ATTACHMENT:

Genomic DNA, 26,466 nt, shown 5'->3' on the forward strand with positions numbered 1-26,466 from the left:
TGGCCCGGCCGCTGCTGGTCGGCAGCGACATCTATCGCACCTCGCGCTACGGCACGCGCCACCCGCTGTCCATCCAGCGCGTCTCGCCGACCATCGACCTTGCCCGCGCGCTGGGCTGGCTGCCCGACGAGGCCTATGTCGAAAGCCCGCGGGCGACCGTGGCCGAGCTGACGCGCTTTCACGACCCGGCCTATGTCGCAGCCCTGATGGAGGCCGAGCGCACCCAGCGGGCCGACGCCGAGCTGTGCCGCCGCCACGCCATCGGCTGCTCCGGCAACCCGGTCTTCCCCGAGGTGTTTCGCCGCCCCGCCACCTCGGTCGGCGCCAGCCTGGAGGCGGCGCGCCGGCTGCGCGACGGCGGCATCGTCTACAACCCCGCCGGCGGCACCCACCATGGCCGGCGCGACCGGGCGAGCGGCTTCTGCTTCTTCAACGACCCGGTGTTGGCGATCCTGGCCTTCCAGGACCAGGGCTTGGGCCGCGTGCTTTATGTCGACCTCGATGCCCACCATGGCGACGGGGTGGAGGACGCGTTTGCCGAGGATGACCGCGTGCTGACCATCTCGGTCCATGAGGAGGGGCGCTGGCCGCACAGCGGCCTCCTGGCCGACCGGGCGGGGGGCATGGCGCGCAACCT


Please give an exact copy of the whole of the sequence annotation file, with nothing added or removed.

Genomic DNA, 26,466 nt, shown 5'->3' on the forward strand with positions numbered 1-26,466 from the left:
TGGCCCGGCCGCTGCTGGTCGGCAGCGACATCTATCGCACCTCGCGCTACGGCACGCGCCACCCGCTGTCCATCCAGCGCGTCTCGCCGACCATCGACCTTGCCCGCGCGCTGGGCTGGCTGCCCGACGAGGCCTATGTCGAAAGCCCGCGGGCGACCGTGGCCGAGCTGACGCGCTTTCACGACCCGGCCTATGTCGCAGCCCTGATGGAGGCCGAGCGCACCCAGCGGGCCGACGCCGAGCTGTGCCGCCGCCACGCCATCGGCTGCTCCGGCAACCCGGTCTTCCCCGAGGTGTTTCGCCGCCCCGCCACCTCGGTCGGCGCCAGCCTGGAGGCGGCGCGCCGGCTGCGCGACGGCGGCATCGTCTACAACCCCGCCGGCGGCACCCACCATGGCCGGCGCGACCGGGCGAGCGGCTTCTGCTTCTTCAACGACCCGGTGTTGGCGATCCTGGCCTTCCAGGACCAGGGCTTGGGCCGCGTGCTTTATGTCGACCTCGATGCCCACCATGGCGACGGGGTGGAGGACGCGTTTGCCGAGGATGACCGCGTGCTGACCATCTCGGTCCATGAGGAGGGGCGCTGGCCGCACAGCGGCCTCCTGGCCGACCGGGCGGGGGGCATGGCGCGCAACCT